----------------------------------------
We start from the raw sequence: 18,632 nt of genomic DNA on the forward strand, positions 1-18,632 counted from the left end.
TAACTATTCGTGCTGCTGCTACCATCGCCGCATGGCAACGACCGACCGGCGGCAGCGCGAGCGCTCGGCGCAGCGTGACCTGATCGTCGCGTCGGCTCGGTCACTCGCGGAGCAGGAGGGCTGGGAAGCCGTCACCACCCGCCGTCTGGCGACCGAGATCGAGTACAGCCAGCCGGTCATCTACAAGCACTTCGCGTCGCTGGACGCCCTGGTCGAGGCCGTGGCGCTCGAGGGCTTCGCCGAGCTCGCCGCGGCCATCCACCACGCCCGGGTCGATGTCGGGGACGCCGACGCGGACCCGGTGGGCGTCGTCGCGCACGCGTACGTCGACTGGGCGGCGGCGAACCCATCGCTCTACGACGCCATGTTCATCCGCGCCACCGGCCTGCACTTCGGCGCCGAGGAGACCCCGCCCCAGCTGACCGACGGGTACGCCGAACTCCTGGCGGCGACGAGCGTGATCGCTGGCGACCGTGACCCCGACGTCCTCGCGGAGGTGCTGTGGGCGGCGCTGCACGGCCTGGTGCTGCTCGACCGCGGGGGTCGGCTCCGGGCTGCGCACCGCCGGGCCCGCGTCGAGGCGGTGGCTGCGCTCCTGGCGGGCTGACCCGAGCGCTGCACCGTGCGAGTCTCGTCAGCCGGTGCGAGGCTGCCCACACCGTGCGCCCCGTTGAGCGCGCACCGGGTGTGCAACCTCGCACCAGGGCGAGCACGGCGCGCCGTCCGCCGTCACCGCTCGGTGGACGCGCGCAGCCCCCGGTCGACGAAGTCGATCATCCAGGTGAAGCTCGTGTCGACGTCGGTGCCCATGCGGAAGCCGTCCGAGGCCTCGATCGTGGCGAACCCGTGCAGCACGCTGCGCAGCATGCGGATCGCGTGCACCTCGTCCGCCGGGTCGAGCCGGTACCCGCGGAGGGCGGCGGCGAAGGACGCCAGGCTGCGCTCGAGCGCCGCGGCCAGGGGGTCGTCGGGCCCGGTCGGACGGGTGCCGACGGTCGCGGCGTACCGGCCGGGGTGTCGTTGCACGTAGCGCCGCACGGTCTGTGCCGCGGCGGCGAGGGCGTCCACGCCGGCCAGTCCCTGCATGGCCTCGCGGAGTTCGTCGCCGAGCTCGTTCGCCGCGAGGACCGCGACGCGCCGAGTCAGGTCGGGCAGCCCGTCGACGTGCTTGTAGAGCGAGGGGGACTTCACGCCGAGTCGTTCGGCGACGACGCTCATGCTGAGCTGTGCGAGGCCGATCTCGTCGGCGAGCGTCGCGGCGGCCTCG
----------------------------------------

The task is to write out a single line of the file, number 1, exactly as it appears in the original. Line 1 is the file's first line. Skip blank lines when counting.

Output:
We start from the raw sequence: 18,632 nt of genomic DNA on the forward strand, positions 1-18,632 counted from the left end.